OUR STORIES

Ursala Schmelcher
 

FoVIN, Canada

I have never volunteered with VIN, nor even been to Nepal, so my experience is a little different. I saw the impact the experience in Nepal, volunteering with Volunteers Initiative Nepal and trekking, had on my young adult daughter.

 

This was her first time traveling overseas on her own, although not her first visit to a developing country. Whatever trepidations I may have had about this experience were quickly dispelled when she told me how welcoming and solicitous Bhupi and her homestay family were. She was able to take some of her theoretical knowledge and apply it in the real world.  I feel she learned so much about herself and came home confident and ready to start her working career.

I was so impressed by the organization’s goals and grassroots holistic approach that I have continued to support them and stay in touch with Bhupi and their projects through social media and emails. It is so rewarding to really see the impact VIN has on the daily lives of the people as well as the opportunities it provides for their future.

Sadie Green,

FoVIN USA
 

My journey with Volunteers Initiative Nepal started with Dee in Hawaii back in 2011. Dee is a former VIN volunteer and the founder of Friends of VIN USA. Because of my connection to Nepal and my experience in the nonprofit sector, she asked me to join the board. Learning about the work of VIN in Nepal, I was delighted to join the volunteer board.

 

Over the years, I have had the opportunity to journey far and wide alongside VIN staff, volunteers, and the people supported by VIN’s programs throughout all the geographic areas served. Having lived in Nepal for more than 4 years of my tenure, I have had the pleasure and honor of meeting hundreds of program beneficiaries and volunteers, witness dozens of projects in action, and get to know the ins and outs of the work on the ground.

 

Every month, the US board meets virtually to 

Getting to be a part of the ongoing work and witness firsthand the positive impacts that VIN has in so many people’s lives has been an honor and pleasure.
 
Above all, I believe it is the human connection that keeps us each motivated and inspired. Choosing to volunteer with VIN in Nepal is one way of getting to connect more deeply with the people of Nepal, and with oneself, while giving back.
 
That being said, one of my favorite memories of all time with VIN has less to do with volunteering, and more to do with the human experience of connection and delight, while with Bhupi in his home village in Okhaldhunga.
 
Anyone who knows Bhupi knows that he is a stoic figure, working diligently day in and day out, ever-inspired by the vision of a more equitable society. But in this brief moment, I saw his inner-child come out. Expressions of uninhibited glee. You see, the first big rain of the year poured down onto the red earth of his ancestral place. And then? Why was he running around like a kid in a candy shop, you might ask? Because the winged insect, that only appears on this one auspicious night, crawled out and started buzzing around. And we ate them. Raw off the dirst floor. And fried and mixed with garlic and onion, cilantro and lime, chilli and salt. And we laughed. And sang and danced, as the electricity grid came on and off and on again. It was pure magic.
 

10534717_10103261908910298_8918383717217
stand out.jpg
building dressed up.jpg

Terry King

 

 FoVIN UK

From Adventure to Achievement 

4 years ago I thought that I really ought to start having adventures, after all I was not getting any younger and although I have lived a very satisfying life it has been risk free.
So at 63 a spent a week sailing in the English Channel on Challenger2, an Atlantic racing yacht. Despite a force 5 gale I could thoroughly recommend it as an experience.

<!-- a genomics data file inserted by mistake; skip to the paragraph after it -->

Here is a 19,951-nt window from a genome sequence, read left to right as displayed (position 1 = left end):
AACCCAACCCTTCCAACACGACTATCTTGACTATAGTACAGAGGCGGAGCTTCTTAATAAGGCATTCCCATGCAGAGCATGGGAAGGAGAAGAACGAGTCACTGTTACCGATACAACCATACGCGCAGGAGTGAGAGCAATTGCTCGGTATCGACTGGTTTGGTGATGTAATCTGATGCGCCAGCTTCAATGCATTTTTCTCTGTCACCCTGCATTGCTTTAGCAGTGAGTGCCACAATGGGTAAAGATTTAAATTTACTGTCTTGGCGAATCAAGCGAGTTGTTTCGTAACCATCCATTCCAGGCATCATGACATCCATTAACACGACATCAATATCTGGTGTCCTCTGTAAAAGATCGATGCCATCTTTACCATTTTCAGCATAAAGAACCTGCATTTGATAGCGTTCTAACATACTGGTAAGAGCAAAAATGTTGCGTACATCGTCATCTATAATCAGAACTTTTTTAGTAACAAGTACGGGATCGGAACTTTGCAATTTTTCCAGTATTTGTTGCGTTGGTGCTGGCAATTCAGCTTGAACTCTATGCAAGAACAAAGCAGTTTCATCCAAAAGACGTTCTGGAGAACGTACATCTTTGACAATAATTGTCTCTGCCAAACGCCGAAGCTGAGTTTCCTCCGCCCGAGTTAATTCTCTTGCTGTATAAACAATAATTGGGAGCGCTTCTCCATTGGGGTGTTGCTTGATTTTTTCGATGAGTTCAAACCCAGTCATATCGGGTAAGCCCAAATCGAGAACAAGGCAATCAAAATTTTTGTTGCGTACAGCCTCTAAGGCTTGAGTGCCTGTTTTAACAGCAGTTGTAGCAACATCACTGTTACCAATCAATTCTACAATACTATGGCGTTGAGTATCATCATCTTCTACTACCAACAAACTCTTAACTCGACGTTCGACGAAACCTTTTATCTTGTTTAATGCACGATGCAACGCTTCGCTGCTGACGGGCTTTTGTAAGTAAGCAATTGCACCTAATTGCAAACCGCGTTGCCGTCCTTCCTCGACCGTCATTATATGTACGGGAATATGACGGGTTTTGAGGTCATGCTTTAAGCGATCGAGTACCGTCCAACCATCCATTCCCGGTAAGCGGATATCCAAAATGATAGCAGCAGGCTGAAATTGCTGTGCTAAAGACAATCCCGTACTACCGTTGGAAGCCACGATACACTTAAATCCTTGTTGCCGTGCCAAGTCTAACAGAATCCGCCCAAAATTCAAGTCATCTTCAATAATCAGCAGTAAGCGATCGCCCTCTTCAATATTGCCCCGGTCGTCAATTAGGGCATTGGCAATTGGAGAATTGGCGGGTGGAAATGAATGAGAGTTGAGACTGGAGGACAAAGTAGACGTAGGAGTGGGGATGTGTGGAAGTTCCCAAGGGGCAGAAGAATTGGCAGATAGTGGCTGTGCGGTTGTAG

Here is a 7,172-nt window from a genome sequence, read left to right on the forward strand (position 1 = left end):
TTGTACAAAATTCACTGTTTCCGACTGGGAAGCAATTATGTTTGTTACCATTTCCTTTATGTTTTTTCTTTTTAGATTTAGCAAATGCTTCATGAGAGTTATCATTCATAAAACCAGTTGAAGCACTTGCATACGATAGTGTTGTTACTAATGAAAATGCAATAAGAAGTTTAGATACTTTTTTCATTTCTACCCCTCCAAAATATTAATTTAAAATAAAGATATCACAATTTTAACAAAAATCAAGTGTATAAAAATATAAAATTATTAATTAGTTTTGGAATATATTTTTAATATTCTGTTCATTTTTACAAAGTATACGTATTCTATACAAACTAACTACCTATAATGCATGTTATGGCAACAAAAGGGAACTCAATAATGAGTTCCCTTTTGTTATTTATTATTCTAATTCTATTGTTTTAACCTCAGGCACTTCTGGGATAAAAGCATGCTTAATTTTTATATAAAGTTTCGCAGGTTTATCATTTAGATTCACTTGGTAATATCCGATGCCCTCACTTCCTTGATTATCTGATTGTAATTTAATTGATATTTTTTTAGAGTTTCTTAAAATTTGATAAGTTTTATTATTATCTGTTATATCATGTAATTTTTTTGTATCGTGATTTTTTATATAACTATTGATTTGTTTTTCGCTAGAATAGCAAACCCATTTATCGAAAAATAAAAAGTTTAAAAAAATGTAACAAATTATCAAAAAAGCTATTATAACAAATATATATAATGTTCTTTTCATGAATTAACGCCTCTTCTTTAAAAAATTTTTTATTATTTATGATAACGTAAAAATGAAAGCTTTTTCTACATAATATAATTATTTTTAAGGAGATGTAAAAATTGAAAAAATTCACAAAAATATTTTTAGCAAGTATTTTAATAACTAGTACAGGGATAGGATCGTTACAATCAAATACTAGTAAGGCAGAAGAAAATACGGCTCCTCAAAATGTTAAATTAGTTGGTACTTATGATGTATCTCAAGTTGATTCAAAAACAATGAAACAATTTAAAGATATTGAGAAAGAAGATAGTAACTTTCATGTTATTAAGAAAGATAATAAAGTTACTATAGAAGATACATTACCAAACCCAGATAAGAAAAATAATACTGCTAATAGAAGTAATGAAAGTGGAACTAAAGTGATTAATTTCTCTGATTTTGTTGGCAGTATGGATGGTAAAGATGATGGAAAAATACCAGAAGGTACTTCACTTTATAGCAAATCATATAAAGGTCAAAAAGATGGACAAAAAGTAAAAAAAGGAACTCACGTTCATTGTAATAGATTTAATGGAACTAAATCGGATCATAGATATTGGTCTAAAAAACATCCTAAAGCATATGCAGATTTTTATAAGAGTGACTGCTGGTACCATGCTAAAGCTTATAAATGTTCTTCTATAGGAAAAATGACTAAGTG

It did give me a taste for adventure so the next year I set off to volunteer and travel in Nepal. I finally signed up with an organisation called Volunteers Initiative Nepal after countless hours on Google looking for reputable (and affordable) company.
Why Nepal? Well, there had recently been a devastating earthquake, women were very poor, ill-educated and seriously second-class citizens. I also had a connection in Nepal through Soroptimist International. 
Arrival in Kathmandu.


Wow! it was Tihar: The festival of lights This festival lasts for five days and it was an assault on the senses, Kathmandu that most exotic sounding of capital cities, was awash with noise and colour. As a treat I stayed at the Kathmandu Guest House which has seen many famous individuals staying, not least the Beatles and JFK. This did not prepare me for my home stay…..
Volunteering induction, firstly I was quite put out to find there were 2 volunteers older than me, Daisy and George were 84 years old and had come from Canada to Nepal to support the training of teachers. The good news is that means I have at least another 20 years of adventures.


I find myself with around a dozen volunteers from all corners of the globe (why do we use that phrase, it’s not as if the world is square?) Young French men have come to build toilets, young Americans come to teach English in Buddhist monasteries, young Antipodeans to teach women’s empowerment classes, a young Japanese girl to work in a nursery and an English and South African couple come to Nepal via China to teach in local schools, these are just some of the wonderful people I meet.  We learn basic Nepalese words, get loads of hygiene warnings and instructions not to ride on the top of buses. We also firm up on our intended activity and I had signed up for empowerment and women’s enterprise training. Next stop Tinpiple and Rama’s house. 


After a very bumpy hours ride out of Kathmandu, heading north (I think) dropped off at what I would describe as a modest dwelling and are warmly welcomed by the family especially their 11-year-old son Navin (a keen CR7 fan!) who becomes chief translator.


A routine quickly becomes established, chocolate biscuit and black tea for breakfast and dal baht in a pack up and a walk down the mountain to work.
Most of my time is spent working with Tina, a young Austrian woman putting together a fundraising proposal for the Jitpurphedi Women’s Agricultural Cooperative. We work in the VIN office or in a small hut in a nearby hotel with fantastic views over the valley.   We meet with the Cooperative’s President and meet with the architect from Kathmandu and we measure the land and photograph the land registry document. We write to past volunteers and get over £1200 in before we leave.